People say, "What is cultural studies?" And I go, "Well...uh..." And they say, "Do you study India or something like that?" And I go, "No." Because I know the answer to that question.

(Sidenote: while thinking that people in "cultural studies" study "cultures" is not that farfetched, why does every single person who assumes that cultural studies means studying the cultures of the world assume that I would be studying India specifically? Seriously, everyone says India. Is there like a large group of non-academics who are just waiting for someone to publish a comprehensive study on India?)

But the thing is, someone in cultural studies COULD be studying something to do with India. So when I try to explain that no, cultural studies isn't the study of different cultures around the world, sometimes I lead people off track. Then they think, like my chiropodist did the other day (yes, I was having this conversation with my foot doctor... I realize that's not exactly a family Christmas party, but still), that we only study current North American culture, but that's not true either. I mean, I primarily study current North American culture, but it's way more specific than that. So I try and explain that people do a lot of different things--like I look at popular music and gender representations, but other people look at pedagogy or animals or whatever. But then that sounds SO UNFOCUSED. So sometimes I try and explain how we use critical theory to look at these things. But bringing up theory--especially feminist theory--can be dangerous. And I never know how to explain it to someone whose never read stuff like that before. (Obviously my chiropodist did a lot of grad school and med school so she grasped everything fairly quickly.)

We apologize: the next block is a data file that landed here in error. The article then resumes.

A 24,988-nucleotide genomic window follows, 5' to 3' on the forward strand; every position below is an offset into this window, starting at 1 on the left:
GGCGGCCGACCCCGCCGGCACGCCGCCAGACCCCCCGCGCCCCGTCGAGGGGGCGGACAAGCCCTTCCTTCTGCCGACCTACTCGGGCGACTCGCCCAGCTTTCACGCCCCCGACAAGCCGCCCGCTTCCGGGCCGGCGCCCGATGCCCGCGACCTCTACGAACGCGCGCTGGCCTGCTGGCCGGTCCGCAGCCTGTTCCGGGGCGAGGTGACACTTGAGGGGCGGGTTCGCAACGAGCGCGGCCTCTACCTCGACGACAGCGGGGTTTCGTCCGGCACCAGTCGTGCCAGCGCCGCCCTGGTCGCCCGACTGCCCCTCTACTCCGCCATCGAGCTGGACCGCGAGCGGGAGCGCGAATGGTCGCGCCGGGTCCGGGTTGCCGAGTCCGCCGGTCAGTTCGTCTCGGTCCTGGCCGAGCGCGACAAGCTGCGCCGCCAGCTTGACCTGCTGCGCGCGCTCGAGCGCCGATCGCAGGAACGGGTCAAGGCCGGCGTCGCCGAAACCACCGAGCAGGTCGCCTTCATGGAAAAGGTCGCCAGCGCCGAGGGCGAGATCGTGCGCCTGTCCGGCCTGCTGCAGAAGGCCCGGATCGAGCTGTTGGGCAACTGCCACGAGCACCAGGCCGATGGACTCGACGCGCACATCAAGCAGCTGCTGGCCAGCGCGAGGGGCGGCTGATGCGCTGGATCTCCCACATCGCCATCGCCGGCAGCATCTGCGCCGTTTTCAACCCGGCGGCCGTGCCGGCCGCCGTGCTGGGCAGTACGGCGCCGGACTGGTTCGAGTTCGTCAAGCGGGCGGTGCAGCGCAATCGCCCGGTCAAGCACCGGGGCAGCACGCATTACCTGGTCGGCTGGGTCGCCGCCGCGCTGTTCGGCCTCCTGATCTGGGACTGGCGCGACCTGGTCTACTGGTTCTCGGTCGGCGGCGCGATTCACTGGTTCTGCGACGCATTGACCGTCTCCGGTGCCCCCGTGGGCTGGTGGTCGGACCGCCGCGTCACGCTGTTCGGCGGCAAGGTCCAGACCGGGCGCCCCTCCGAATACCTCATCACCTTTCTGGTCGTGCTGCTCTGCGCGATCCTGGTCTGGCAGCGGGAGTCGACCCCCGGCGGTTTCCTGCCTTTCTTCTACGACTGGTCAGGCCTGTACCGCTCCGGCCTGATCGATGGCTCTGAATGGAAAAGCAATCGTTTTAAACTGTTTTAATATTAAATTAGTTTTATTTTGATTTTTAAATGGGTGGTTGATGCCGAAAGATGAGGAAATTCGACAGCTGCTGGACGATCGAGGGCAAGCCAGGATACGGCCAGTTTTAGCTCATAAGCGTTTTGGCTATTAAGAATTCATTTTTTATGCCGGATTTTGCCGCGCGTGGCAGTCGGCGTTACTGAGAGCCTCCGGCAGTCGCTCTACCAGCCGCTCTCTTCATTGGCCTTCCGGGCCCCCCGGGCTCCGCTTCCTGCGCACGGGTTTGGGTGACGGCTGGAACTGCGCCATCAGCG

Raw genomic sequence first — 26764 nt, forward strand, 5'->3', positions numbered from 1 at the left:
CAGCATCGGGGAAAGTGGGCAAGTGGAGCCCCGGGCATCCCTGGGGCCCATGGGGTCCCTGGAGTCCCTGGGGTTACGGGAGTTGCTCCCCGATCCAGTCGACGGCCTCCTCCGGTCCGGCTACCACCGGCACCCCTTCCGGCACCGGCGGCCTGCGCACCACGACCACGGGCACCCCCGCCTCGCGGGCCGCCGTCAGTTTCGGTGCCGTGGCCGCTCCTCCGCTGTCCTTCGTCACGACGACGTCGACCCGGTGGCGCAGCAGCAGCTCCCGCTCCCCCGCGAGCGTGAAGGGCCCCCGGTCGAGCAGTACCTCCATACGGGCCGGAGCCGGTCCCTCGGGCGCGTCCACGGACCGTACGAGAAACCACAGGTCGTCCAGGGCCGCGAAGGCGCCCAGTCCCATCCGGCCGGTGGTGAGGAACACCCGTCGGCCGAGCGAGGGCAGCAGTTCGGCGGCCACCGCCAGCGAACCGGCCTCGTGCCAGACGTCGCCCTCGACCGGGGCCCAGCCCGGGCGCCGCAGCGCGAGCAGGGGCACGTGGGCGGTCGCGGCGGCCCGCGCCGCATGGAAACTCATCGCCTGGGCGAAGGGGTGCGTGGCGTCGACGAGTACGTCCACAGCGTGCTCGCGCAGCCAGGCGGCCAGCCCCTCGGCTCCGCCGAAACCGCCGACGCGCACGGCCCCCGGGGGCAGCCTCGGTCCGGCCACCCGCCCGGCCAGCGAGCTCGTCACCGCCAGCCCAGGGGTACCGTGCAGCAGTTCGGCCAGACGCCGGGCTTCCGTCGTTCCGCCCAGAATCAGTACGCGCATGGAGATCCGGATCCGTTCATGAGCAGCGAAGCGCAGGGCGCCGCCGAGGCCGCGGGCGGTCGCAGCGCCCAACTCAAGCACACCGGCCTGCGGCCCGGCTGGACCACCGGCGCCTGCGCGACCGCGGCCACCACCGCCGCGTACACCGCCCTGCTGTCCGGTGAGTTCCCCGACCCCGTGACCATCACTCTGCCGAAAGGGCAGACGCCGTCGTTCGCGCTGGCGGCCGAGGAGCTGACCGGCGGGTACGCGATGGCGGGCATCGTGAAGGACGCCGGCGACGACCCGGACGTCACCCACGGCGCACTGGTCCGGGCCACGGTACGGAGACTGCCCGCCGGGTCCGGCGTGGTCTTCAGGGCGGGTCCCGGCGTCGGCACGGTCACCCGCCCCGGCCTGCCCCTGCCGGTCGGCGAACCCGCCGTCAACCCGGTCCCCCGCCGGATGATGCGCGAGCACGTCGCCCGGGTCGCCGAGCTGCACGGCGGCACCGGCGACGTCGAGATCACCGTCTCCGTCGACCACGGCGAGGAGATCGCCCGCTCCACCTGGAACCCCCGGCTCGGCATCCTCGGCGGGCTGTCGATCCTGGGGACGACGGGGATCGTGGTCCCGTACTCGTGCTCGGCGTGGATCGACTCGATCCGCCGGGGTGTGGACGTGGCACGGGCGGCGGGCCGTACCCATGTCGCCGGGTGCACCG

Some people take a more practical approach and just ask how my program is structured. So I explain that it's a one-year program, and I do two terms of coursework (three courses per term) and then in the summer term I write a major research project. To university graduates, this usually makes sense. But sometimes only if they have an arts degree. To my hairdresser (and a few others), this is quite confusing. (Yes, I know, my hairdresser was not at a family Christmas party either.) They ask, "What do you do in your courses?" and I try and explain, but the concept of a 15-20 page term paper is confusing and they ask, "What do you write about in a term paper?" and I explain that you do research based on the material you learned in the class and then they get confused because term papers don't actually have to incorporate texts from the course and what is the POINT of the term paper and don't you do research in the summer so what are you doing research for now?

And then I'm like, "Well currently I'm applying to PhD programs!" And then they give up on you and walk away.

So how do YOU, my fellow grad students and other readers who may have input, explain what it is that you do? Because I'm at a bit of a loss. Sometimes I just shout "I STUDY BOY BANDS AND FEMINISM AND QUEER THEORY" in the hopes that people will just run scared. But that's not really helping bridge the gap between academia and the so-called "real world," which is something that's really important to me. Because in my mind, it is not other people's failure that they don't understand what I do. Their questions are valid. It's my answers that suck. So, in the SWAGmas spirit of giving, give me some advice! How can I explain the importance of grad school and cultural studies? How can I explain what it is?